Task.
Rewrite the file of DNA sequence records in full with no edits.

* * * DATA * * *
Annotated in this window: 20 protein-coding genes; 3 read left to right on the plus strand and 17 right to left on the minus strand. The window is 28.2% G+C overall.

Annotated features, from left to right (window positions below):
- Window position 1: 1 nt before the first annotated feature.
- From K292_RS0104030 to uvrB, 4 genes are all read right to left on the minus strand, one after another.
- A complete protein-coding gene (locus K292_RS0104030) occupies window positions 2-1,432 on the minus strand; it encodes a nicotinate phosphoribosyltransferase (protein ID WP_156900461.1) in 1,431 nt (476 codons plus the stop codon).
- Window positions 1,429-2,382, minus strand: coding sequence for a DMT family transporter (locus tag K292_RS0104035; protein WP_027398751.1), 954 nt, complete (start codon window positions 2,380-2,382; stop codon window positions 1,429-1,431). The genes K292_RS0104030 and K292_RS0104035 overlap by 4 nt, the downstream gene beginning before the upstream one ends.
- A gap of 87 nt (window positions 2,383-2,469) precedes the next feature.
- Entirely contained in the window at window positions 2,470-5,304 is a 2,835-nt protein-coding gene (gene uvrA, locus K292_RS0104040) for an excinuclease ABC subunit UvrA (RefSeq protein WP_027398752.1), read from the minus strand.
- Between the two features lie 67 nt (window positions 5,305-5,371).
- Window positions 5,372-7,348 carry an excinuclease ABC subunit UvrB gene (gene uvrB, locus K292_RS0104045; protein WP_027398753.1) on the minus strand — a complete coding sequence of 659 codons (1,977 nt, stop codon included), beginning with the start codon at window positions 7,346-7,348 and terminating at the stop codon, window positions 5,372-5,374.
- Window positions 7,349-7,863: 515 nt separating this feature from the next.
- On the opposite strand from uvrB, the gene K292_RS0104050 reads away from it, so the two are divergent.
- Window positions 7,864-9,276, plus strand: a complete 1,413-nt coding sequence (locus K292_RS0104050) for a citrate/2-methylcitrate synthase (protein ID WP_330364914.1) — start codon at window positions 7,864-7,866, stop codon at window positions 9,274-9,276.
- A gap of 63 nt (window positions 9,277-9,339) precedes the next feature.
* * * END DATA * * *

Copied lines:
Annotated in this window: 20 protein-coding genes; 3 read left to right on the plus strand and 17 right to left on the minus strand. The window is 28.2% G+C overall.

Annotated features, from left to right (window positions below):
- Window position 1: 1 nt before the first annotated feature.
- From K292_RS0104030 to uvrB, 4 genes are all read right to left on the minus strand, one after another.
- A complete protein-coding gene (locus K292_RS0104030) occupies window positions 2-1,432 on the minus strand; it encodes a nicotinate phosphoribosyltransferase (protein ID WP_156900461.1) in 1,431 nt (476 codons plus the stop codon).
- Window positions 1,429-2,382, minus strand: coding sequence for a DMT family transporter (locus tag K292_RS0104035; protein WP_027398751.1), 954 nt, complete (start codon window positions 2,380-2,382; stop codon window positions 1,429-1,431). The genes K292_RS0104030 and K292_RS0104035 overlap by 4 nt, the downstream gene beginning before the upstream one ends.
- A gap of 87 nt (window positions 2,383-2,469) precedes the next feature.
- Entirely contained in the window at window positions 2,470-5,304 is a 2,835-nt protein-coding gene (gene uvrA, locus K292_RS0104040) for an excinuclease ABC subunit UvrA (RefSeq protein WP_027398752.1), read from the minus strand.
- Between the two features lie 67 nt (window positions 5,305-5,371).
- Window positions 5,372-7,348 carry an excinuclease ABC subunit UvrB gene (gene uvrB, locus K292_RS0104045; protein WP_027398753.1) on the minus strand — a complete coding sequence of 659 codons (1,977 nt, stop codon included), beginning with the start codon at window positions 7,346-7,348 and terminating at the stop codon, window positions 5,372-5,374.
- Window positions 7,349-7,863: 515 nt separating this feature from the next.
- On the opposite strand from uvrB, the gene K292_RS0104050 reads away from it, so the two are divergent.
- Window positions 7,864-9,276, plus strand: a complete 1,413-nt coding sequence (locus K292_RS0104050) for a citrate/2-methylcitrate synthase (protein ID WP_330364914.1) — start codon at window positions 7,864-7,866, stop codon at window positions 9,274-9,276.
- A gap of 63 nt (window positions 9,277-9,339) precedes the next feature.